The Tarantino of Russian literature writes 'hard' novels

Russian-American writer Alexaner Genis and RBTH's Nora FitzGerald reflect on the books of Vladimir Sorokin, Russia's prominent writer who has created a language of violence and terrible beauty.

Click to enlarge the cartoon. Drawing by Natalia Mikhailenko

The short-list for the international Booker Prize is comprised of ten writers from nine different countries. Vladimir Sorokin was chosen to represent Russian Literature. In my view this is at it should be, as Sorokin is the only one, except perhaps Fazil Iskander, who deserves not just the Booker Prize, but also the Nobel Prize.

But that’s just what I think.

Many people don’t like Sorokin, sometimes they hate him and more often than not they don’t understand him, mistaking the views of characters for the author’s own. There is so much blood and pain in his books that they are both hard to read and hard to put down at the same time.

Like Tarantino, Sorokin has developed a certain language of violence, which helps him to engage his readership and take hold of their subconscious.

“I am always writing about Russian metaphysics,” Sorokin once acknowledged and of course he was right.

The science of looking beyond the physical studies the original, fundamental, unmoving reality – that which is not visible to any eye that has not experienced pain. In this dark kingdom of eternal forms, Vladimir Sorokin the veteran Platonist reveals the national archetype.

He is helped by his temperament, which constantly puts him at odds with the authorities.

Sorokin plays the same role in the literary process of our generation as Solzhenitsyn played in the 1960s. But while Solzhenitsyn created and documented the past, Sorokin concentrates on the future.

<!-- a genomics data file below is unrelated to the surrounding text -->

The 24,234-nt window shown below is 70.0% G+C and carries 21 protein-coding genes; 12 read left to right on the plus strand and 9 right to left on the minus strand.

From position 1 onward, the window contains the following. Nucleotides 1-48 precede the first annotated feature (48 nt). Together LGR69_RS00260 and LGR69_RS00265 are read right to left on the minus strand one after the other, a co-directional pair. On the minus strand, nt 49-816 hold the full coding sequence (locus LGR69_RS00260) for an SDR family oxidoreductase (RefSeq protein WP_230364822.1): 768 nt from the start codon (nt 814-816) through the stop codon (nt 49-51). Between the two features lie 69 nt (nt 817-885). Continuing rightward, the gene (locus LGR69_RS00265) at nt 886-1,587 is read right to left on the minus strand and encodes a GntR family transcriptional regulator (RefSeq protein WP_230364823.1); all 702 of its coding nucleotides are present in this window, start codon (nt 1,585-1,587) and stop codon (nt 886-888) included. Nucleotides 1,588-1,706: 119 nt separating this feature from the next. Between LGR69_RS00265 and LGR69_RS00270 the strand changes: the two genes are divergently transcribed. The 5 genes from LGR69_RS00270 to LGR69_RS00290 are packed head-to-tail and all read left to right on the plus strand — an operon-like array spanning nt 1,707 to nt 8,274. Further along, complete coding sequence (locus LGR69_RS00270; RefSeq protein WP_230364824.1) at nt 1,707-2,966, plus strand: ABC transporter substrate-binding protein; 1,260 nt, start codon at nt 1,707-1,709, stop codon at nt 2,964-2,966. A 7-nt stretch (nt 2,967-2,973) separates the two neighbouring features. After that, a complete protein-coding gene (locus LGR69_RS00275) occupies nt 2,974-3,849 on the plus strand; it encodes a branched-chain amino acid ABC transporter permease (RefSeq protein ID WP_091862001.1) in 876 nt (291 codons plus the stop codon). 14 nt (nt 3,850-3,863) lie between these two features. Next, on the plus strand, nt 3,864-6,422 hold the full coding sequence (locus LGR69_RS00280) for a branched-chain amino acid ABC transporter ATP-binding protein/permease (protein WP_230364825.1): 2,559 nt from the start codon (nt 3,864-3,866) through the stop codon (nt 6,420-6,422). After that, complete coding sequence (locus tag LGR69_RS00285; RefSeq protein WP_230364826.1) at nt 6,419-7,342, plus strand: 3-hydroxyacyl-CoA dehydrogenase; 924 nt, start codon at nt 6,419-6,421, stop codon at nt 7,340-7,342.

The earlier writer sought the roots of tragedy, while Sorokin predicts them. But ultimately both writers are after one and the same thing – the truth.

For Solzhenitsyn, ‘not living a lie’ meant revealing what the authorities hid, whereas Sorokin wants to reveal the truth that language hides from us.

And here their paths part for good – it is this distinction that explains why Solzhenitsyn spoke out after time had passed, whereas Sorokin listens to the times - he concentrates on the present.

Sorokin thinks in layers and writes in the cycles of opuses. Having touched on a raw nerve, a sore point of our time, Sorokin won’t leave it alone until it has stopped aching.

While in his early books (the best of them being “Marina’s Thirtieth Love” and “The Norm”) he examines the semiotics of totalitarian power and the linguistic mechanisms of repression, later Sorokin has stepped away from brilliant conceptual experiments in favor of autocratic utopias.

Having set out the boundaries in “Day of the Oprichnik,” in rich prose Sorokin elaborates on a Russian nightmare with a Chinese twist.

Like Swift or Orwell, but even more like the Strugatsky brothers, Sorokin laughs at the familiar and invents a fantastical realm. Able to condense five centuries of history, Sorokin describes reality in the context of the eternal.